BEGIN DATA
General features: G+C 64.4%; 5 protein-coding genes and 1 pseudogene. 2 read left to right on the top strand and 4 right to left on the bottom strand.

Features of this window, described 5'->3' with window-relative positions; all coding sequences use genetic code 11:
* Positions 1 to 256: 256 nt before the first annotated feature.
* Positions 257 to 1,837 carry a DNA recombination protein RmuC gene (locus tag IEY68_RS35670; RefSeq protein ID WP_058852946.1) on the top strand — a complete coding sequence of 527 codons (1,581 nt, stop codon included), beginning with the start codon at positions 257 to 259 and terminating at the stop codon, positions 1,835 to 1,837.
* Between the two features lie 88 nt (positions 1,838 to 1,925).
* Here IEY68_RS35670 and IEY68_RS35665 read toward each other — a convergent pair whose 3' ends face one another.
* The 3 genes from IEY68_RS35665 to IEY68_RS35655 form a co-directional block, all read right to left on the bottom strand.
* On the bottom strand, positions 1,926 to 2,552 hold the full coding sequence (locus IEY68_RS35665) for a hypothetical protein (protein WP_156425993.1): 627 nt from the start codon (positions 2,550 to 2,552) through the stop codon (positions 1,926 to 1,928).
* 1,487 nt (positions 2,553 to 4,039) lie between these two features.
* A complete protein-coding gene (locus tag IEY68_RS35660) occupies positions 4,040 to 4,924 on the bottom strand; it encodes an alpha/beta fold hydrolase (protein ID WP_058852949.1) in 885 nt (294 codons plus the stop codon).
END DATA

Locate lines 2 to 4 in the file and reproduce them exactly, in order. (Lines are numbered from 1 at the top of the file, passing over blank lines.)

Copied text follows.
Features of this window, described 5'->3' with window-relative positions; all coding sequences use genetic code 11:
* Positions 1 to 256: 256 nt before the first annotated feature.
* Positions 257 to 1,837 carry a DNA recombination protein RmuC gene (locus tag IEY68_RS35670; RefSeq protein ID WP_058852946.1) on the top strand — a complete coding sequence of 527 codons (1,581 nt, stop codon included), beginning with the start codon at positions 257 to 259 and terminating at the stop codon, positions 1,835 to 1,837.